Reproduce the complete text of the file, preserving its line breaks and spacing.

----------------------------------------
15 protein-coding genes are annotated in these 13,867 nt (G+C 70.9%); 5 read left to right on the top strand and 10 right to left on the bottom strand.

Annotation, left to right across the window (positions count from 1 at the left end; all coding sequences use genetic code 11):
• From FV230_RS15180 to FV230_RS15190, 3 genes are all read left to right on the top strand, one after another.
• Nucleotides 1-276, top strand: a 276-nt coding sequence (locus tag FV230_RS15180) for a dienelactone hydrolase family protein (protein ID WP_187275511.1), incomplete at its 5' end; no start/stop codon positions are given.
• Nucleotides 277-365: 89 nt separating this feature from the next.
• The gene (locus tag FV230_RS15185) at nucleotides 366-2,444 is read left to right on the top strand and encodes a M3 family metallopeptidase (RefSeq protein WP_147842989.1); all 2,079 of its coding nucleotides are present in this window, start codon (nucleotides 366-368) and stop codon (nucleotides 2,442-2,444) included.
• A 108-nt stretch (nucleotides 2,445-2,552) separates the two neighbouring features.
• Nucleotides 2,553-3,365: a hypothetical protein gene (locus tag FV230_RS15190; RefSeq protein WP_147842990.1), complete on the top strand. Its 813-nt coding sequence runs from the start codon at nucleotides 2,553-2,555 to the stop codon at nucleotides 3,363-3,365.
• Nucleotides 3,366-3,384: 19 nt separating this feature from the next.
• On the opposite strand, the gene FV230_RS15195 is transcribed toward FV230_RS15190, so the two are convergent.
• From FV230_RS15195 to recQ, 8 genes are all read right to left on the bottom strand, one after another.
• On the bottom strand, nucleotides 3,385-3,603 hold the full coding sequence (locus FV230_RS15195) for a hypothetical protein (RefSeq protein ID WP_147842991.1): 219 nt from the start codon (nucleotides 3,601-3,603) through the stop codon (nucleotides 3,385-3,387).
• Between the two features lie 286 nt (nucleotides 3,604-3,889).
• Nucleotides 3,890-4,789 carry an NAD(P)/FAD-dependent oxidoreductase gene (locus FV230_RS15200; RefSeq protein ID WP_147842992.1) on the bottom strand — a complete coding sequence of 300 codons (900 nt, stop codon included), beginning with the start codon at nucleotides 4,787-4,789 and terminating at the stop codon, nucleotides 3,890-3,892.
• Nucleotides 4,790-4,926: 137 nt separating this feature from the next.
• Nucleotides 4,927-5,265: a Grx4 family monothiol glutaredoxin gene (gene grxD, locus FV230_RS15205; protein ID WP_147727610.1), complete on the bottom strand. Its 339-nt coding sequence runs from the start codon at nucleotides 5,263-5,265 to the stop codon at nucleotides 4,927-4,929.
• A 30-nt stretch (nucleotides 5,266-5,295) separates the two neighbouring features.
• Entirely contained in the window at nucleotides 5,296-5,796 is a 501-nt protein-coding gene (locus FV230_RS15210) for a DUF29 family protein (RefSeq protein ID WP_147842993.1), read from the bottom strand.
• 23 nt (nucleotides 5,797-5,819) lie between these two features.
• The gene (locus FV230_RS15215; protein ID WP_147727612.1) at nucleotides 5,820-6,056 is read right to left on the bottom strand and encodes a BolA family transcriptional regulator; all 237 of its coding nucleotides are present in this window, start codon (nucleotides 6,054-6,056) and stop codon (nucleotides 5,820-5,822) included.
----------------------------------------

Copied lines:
15 protein-coding genes are annotated in these 13,867 nt (G+C 70.9%); 5 read left to right on the top strand and 10 right to left on the bottom strand.

Annotation, left to right across the window (positions count from 1 at the left end; all coding sequences use genetic code 11):
• From FV230_RS15180 to FV230_RS15190, 3 genes are all read left to right on the top strand, one after another.
• Nucleotides 1-276, top strand: a 276-nt coding sequence (locus tag FV230_RS15180) for a dienelactone hydrolase family protein (protein ID WP_187275511.1), incomplete at its 5' end; no start/stop codon positions are given.
• Nucleotides 277-365: 89 nt separating this feature from the next.
• The gene (locus tag FV230_RS15185) at nucleotides 366-2,444 is read left to right on the top strand and encodes a M3 family metallopeptidase (RefSeq protein WP_147842989.1); all 2,079 of its coding nucleotides are present in this window, start codon (nucleotides 366-368) and stop codon (nucleotides 2,442-2,444) included.
• A 108-nt stretch (nucleotides 2,445-2,552) separates the two neighbouring features.
• Nucleotides 2,553-3,365: a hypothetical protein gene (locus tag FV230_RS15190; RefSeq protein WP_147842990.1), complete on the top strand. Its 813-nt coding sequence runs from the start codon at nucleotides 2,553-2,555 to the stop codon at nucleotides 3,363-3,365.
• Nucleotides 3,366-3,384: 19 nt separating this feature from the next.
• On the opposite strand, the gene FV230_RS15195 is transcribed toward FV230_RS15190, so the two are convergent.
• From FV230_RS15195 to recQ, 8 genes are all read right to left on the bottom strand, one after another.
• On the bottom strand, nucleotides 3,385-3,603 hold the full coding sequence (locus FV230_RS15195) for a hypothetical protein (RefSeq protein ID WP_147842991.1): 219 nt from the start codon (nucleotides 3,601-3,603) through the stop codon (nucleotides 3,385-3,387).
• Between the two features lie 286 nt (nucleotides 3,604-3,889).
• Nucleotides 3,890-4,789 carry an NAD(P)/FAD-dependent oxidoreductase gene (locus FV230_RS15200; RefSeq protein ID WP_147842992.1) on the bottom strand — a complete coding sequence of 300 codons (900 nt, stop codon included), beginning with the start codon at nucleotides 4,787-4,789 and terminating at the stop codon, nucleotides 3,890-3,892.
• Nucleotides 4,790-4,926: 137 nt separating this feature from the next.
• Nucleotides 4,927-5,265: a Grx4 family monothiol glutaredoxin gene (gene grxD, locus FV230_RS15205; protein ID WP_147727610.1), complete on the bottom strand. Its 339-nt coding sequence runs from the start codon at nucleotides 5,263-5,265 to the stop codon at nucleotides 4,927-4,929.
• A 30-nt stretch (nucleotides 5,266-5,295) separates the two neighbouring features.
• Entirely contained in the window at nucleotides 5,296-5,796 is a 501-nt protein-coding gene (locus FV230_RS15210) for a DUF29 family protein (RefSeq protein ID WP_147842993.1), read from the bottom strand.
• 23 nt (nucleotides 5,797-5,819) lie between these two features.
• The gene (locus FV230_RS15215; protein ID WP_147727612.1) at nucleotides 5,820-6,056 is read right to left on the bottom strand and encodes a BolA family transcriptional regulator; all 237 of its coding nucleotides are present in this window, start codon (nucleotides 6,054-6,056) and stop codon (nucleotides 5,820-5,822) included.